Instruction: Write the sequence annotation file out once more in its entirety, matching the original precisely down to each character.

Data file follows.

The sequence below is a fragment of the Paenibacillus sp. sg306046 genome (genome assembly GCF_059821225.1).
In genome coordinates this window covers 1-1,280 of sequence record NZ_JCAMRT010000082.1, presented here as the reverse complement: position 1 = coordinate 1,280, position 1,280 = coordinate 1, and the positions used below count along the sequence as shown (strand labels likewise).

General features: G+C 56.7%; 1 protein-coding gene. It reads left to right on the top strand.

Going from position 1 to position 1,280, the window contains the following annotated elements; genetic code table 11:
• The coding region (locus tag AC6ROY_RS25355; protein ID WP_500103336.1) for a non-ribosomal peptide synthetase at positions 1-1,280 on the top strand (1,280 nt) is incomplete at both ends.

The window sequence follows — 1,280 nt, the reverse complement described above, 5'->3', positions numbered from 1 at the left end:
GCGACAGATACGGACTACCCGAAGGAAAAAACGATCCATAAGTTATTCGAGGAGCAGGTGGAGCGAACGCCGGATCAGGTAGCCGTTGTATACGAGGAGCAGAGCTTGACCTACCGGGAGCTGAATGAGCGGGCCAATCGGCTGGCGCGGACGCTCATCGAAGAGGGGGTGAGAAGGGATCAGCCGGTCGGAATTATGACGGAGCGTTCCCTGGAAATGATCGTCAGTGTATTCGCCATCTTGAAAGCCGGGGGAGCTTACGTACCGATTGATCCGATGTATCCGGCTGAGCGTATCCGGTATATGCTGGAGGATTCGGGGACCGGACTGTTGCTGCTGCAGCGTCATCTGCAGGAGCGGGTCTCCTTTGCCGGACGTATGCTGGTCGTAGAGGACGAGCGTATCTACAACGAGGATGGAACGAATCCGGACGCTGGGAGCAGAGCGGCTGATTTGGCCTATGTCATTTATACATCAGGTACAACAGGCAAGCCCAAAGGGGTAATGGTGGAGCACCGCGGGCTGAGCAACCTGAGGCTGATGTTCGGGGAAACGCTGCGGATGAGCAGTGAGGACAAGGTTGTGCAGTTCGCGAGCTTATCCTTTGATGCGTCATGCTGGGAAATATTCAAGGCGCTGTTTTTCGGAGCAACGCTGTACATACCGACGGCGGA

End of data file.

The sequence below is a fragment of the Paenibacillus sp. sg306046 genome (genome assembly GCF_059821225.1).
In genome coordinates this window covers 1-1,280 of sequence record NZ_JCAMRT010000082.1, presented here as the reverse complement: position 1 = coordinate 1,280, position 1,280 = coordinate 1, and the positions used below count along the sequence as shown (strand labels likewise).

General features: G+C 56.7%; 1 protein-coding gene. It reads left to right on the top strand.

Going from position 1 to position 1,280, the window contains the following annotated elements; genetic code table 11:
• The coding region (locus tag AC6ROY_RS25355; protein ID WP_500103336.1) for a non-ribosomal peptide synthetase at positions 1-1,280 on the top strand (1,280 nt) is incomplete at both ends.

The window sequence follows — 1,280 nt, the reverse complement described above, 5'->3', positions numbered from 1 at the left end:
GCGACAGATACGGACTACCCGAAGGAAAAAACGATCCATAAGTTATTCGAGGAGCAGGTGGAGCGAACGCCGGATCAGGTAGCCGTTGTATACGAGGAGCAGAGCTTGACCTACCGGGAGCTGAATGAGCGGGCCAATCGGCTGGCGCGGACGCTCATCGAAGAGGGGGTGAGAAGGGATCAGCCGGTCGGAATTATGACGGAGCGTTCCCTGGAAATGATCGTCAGTGTATTCGCCATCTTGAAAGCCGGGGGAGCTTACGTACCGATTGATCCGATGTATCCGGCTGAGCGTATCCGGTATATGCTGGAGGATTCGGGGACCGGACTGTTGCTGCTGCAGCGTCATCTGCAGGAGCGGGTCTCCTTTGCCGGACGTATGCTGGTCGTAGAGGACGAGCGTATCTACAACGAGGATGGAACGAATCCGGACGCTGGGAGCAGAGCGGCTGATTTGGCCTATGTCATTTATACATCAGGTACAACAGGCAAGCCCAAAGGGGTAATGGTGGAGCACCGCGGGCTGAGCAACCTGAGGCTGATGTTCGGGGAAACGCTGCGGATGAGCAGTGAGGACAAGGTTGTGCAGTTCGCGAGCTTATCCTTTGATGCGTCATGCTGGGAAATATTCAAGGCGCTGTTTTTCGGAGCAACGCTGTACATACCGACGGCGGA